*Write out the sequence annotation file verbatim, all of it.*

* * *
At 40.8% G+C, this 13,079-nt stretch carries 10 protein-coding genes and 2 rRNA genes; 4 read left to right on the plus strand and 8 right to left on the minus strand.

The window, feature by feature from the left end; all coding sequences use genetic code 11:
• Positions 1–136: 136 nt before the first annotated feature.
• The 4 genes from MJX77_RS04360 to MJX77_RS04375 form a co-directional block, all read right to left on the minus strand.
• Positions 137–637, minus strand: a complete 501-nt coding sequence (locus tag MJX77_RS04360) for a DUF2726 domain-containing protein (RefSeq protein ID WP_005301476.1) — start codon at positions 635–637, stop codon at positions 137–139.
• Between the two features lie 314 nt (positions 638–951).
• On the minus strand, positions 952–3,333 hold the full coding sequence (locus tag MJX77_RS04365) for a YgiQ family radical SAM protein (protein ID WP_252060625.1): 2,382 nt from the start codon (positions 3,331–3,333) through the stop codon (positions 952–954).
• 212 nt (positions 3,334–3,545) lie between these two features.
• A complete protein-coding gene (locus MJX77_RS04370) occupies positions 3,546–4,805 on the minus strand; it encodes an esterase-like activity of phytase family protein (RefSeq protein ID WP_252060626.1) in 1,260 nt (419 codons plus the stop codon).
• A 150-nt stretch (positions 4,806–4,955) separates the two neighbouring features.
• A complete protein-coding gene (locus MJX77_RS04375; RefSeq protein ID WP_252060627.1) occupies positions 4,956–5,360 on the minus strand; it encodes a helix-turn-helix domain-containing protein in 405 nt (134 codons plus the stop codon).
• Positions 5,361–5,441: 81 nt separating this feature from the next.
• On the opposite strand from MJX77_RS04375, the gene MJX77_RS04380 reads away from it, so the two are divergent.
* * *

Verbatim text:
At 40.8% G+C, this 13,079-nt stretch carries 10 protein-coding genes and 2 rRNA genes; 4 read left to right on the plus strand and 8 right to left on the minus strand.

The window, feature by feature from the left end; all coding sequences use genetic code 11:
• Positions 1–136: 136 nt before the first annotated feature.
• The 4 genes from MJX77_RS04360 to MJX77_RS04375 form a co-directional block, all read right to left on the minus strand.
• Positions 137–637, minus strand: a complete 501-nt coding sequence (locus tag MJX77_RS04360) for a DUF2726 domain-containing protein (RefSeq protein ID WP_005301476.1) — start codon at positions 635–637, stop codon at positions 137–139.
• Between the two features lie 314 nt (positions 638–951).
• On the minus strand, positions 952–3,333 hold the full coding sequence (locus tag MJX77_RS04365) for a YgiQ family radical SAM protein (protein ID WP_252060625.1): 2,382 nt from the start codon (positions 3,331–3,333) through the stop codon (positions 952–954).
• 212 nt (positions 3,334–3,545) lie between these two features.
• A complete protein-coding gene (locus MJX77_RS04370) occupies positions 3,546–4,805 on the minus strand; it encodes an esterase-like activity of phytase family protein (RefSeq protein ID WP_252060626.1) in 1,260 nt (419 codons plus the stop codon).
• A 150-nt stretch (positions 4,806–4,955) separates the two neighbouring features.
• A complete protein-coding gene (locus MJX77_RS04375; RefSeq protein ID WP_252060627.1) occupies positions 4,956–5,360 on the minus strand; it encodes a helix-turn-helix domain-containing protein in 405 nt (134 codons plus the stop codon).
• Positions 5,361–5,441: 81 nt separating this feature from the next.
• On the opposite strand from MJX77_RS04375, the gene MJX77_RS04380 reads away from it, so the two are divergent.